THE former Archbishop of Canterbury Lord Williams has told the Church in Wales’s Governing Body that it must re-adopt Christian Aid as its own development arm.
Lord Williams delivered his exhortation during a presentation on the work of the charity, which he has chaired since 2013.
It is worth remembering the circumstances in which Christian Aid began, he said. The charity came into a Europe that was experiencing an unprecedented wave of displaced people after the Second World War. “It seemed to be something of an irony and an opportunity that so many of those themes were still washing around.”
The charity has three priorities: gender injustice, climate change, and tax transparency. Giving women the power to improve their lives unlocks a range of other issues, he suggested; it was key to developing proper health-care and decent education systems. “It is a lever of major transformation.”
Climate change was a priority, because its effects were most felt by the world’s poorest communities. “I sometimes wish that those who pontificate on this subject would simply spend half-an-hour with someone from Tuvalu to find out what it feels like where you sense diminishing control of your environment,” Lord Williams said.
“The third area is tax transparency, which has come up quite dramatically in recent days.” Christian Aid sought to put pressure on multinational firms to be more open about how much tax they paid in the developing world. “The people who suffer are those who need basic public provision. That’s why tax is a moral and development issue.”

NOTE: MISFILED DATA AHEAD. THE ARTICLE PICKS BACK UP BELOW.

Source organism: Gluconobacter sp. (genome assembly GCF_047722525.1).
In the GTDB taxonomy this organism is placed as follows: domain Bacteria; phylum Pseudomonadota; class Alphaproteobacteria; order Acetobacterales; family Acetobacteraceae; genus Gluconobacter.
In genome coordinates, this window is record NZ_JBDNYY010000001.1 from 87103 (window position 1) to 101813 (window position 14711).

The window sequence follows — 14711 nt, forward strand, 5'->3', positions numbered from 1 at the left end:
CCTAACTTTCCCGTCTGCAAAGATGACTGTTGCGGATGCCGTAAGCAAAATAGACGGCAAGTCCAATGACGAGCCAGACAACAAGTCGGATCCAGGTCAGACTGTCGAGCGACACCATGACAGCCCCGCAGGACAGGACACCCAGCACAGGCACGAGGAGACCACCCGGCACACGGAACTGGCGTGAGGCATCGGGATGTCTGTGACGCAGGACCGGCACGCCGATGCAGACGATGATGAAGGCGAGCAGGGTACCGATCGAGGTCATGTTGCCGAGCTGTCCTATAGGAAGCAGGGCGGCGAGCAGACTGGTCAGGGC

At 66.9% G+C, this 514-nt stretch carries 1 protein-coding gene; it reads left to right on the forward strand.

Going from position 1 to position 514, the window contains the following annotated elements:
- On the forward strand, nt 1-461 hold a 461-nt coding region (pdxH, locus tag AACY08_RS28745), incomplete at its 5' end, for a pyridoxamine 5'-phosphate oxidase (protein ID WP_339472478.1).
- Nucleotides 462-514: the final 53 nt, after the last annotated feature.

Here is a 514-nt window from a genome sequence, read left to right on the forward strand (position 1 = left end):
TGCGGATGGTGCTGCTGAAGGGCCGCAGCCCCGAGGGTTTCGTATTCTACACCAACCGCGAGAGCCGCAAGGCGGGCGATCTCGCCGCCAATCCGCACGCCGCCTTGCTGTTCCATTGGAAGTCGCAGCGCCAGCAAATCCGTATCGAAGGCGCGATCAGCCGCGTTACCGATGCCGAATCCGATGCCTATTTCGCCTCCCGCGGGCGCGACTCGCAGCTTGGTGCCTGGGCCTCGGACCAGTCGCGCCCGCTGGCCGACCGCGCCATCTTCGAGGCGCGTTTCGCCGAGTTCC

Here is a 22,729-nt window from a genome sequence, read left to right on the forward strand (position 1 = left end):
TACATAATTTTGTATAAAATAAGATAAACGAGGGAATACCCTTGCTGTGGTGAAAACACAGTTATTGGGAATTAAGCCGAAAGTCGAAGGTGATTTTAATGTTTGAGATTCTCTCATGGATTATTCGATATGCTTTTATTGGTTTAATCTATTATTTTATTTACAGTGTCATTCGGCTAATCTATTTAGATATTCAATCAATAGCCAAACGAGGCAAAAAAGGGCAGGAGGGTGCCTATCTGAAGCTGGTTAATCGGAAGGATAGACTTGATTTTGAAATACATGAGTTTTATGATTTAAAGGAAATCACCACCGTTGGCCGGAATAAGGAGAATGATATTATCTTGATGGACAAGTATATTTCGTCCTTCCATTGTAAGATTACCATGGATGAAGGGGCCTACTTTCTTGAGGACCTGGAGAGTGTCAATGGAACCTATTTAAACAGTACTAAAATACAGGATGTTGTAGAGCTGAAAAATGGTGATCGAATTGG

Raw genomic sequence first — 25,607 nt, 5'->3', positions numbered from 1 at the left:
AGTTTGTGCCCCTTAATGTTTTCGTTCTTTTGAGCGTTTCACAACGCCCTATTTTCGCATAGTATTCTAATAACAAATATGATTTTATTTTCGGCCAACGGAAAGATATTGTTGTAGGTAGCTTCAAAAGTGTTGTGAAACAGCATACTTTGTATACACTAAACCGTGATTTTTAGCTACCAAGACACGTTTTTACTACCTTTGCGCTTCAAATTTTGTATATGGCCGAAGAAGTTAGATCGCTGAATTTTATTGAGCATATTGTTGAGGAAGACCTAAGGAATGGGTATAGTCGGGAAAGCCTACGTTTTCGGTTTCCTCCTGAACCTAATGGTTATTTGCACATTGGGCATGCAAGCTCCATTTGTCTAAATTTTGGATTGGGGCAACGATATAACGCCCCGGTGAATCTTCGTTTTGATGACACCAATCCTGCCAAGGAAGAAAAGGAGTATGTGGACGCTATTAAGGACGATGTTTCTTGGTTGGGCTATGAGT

Fund-raising for Christian Aid continues to fall each year, Lord Williams reported, as its volunteer base shrinks and societal habits change. None the less, it remained vital for the charity to stay in tune with the aspirations and prayers of churches on the ground.
“That’s why Christian Aid is Christian Aid; why we are very happy to spell that out; and why occasional wobbles about whether we need the word ‘Christian’ in the title don’t last very long.”
The Bishop of Swansea & Brecon, the Rt Revd John Davies, recalled a conversation with a cleric who was “bellyaching” over pastoral reorganisation. Rather than raise £250,000 to spend on a building project, Bishop Davies challenged the priest to raise just £50,000 instead to finance a social worker. “Oh, we couldn’t do that,” was the reply. Bishop Davies went on: “You have heard powerful words from Rowan expressing the call of Christian Aid. It’s your development arm. Please go back with Christian Aid week on the horizon, and engage with it.”
Judge Philip Price (Monmouth) said that there was substance to the criticisms of charities: how could Lord Williams set Christian Aid apart from other organisations at its level, he asked.
Lord Williams said that the agency spent between ten and 12 per cent of its income on administration and fund-raising. Once or twice, he said, Christian Aid had been caught out, but there were procedures that enabled them to scrutinise how money was spent.
Susan Last (St Asaph) was “very cross” to receive telephone calls asking her to give more to Christian Aid, when she had made significant donations to it at Christmas.